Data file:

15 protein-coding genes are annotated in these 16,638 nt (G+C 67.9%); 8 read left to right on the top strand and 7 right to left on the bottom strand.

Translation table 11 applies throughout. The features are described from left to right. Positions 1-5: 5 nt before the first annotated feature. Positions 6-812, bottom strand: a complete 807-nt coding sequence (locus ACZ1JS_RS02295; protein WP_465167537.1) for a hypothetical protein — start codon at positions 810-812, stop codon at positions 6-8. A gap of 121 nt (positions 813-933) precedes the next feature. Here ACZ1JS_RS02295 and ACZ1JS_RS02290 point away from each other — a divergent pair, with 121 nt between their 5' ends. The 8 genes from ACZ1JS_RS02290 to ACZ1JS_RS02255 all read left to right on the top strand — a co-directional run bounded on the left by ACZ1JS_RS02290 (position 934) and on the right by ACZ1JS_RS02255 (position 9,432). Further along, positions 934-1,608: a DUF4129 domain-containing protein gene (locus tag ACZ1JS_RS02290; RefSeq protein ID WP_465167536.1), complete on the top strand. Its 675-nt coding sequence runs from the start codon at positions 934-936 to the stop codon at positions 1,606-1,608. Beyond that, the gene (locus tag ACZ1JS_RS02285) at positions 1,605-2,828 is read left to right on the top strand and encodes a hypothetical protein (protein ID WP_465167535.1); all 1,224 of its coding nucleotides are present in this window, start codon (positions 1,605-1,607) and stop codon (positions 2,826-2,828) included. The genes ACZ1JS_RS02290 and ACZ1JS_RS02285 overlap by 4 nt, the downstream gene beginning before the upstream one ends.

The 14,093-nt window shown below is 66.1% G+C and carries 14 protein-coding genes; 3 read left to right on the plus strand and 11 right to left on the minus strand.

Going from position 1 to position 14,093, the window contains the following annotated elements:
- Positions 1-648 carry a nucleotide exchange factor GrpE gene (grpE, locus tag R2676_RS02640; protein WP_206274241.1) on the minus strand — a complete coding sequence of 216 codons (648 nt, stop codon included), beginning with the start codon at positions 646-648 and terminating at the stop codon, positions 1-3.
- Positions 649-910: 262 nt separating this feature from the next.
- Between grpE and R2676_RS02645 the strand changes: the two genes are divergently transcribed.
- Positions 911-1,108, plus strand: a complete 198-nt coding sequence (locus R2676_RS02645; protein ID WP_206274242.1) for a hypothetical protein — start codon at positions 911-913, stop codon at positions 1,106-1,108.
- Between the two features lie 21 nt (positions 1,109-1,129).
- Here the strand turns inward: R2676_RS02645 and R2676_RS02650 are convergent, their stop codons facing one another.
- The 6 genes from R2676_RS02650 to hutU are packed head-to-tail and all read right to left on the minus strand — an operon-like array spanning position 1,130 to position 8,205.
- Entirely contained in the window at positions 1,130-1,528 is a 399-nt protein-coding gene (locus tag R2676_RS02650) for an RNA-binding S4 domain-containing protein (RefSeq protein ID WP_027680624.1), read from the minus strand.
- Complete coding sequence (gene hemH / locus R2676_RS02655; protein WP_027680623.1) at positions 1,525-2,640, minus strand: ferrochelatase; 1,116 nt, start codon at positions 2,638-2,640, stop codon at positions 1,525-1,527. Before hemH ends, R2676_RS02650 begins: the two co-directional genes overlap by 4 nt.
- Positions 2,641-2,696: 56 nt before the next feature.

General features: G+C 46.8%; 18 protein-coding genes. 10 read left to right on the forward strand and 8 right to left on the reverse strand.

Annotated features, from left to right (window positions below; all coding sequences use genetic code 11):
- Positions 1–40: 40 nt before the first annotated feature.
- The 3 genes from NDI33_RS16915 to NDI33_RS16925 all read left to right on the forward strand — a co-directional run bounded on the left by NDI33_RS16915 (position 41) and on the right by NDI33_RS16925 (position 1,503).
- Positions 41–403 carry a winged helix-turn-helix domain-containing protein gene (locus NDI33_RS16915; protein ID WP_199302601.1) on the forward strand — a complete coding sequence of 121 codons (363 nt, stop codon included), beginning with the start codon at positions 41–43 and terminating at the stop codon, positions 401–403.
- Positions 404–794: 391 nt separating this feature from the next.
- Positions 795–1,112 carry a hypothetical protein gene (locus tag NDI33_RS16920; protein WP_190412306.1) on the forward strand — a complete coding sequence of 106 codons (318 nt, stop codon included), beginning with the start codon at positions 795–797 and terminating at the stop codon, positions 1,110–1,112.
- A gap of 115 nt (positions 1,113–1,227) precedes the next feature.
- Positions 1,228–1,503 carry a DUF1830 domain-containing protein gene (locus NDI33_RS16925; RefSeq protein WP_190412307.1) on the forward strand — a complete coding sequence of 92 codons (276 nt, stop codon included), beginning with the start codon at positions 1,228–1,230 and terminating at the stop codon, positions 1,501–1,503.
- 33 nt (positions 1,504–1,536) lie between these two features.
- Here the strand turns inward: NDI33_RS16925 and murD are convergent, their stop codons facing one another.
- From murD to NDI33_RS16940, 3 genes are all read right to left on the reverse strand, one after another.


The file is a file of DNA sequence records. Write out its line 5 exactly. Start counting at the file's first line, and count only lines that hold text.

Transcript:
- Positions 1-648 carry a nucleotide exchange factor GrpE gene (grpE, locus tag R2676_RS02640; protein WP_206274241.1) on the minus strand — a complete coding sequence of 216 codons (648 nt, stop codon included), beginning with the start codon at positions 646-648 and terminating at the stop codon, positions 1-3.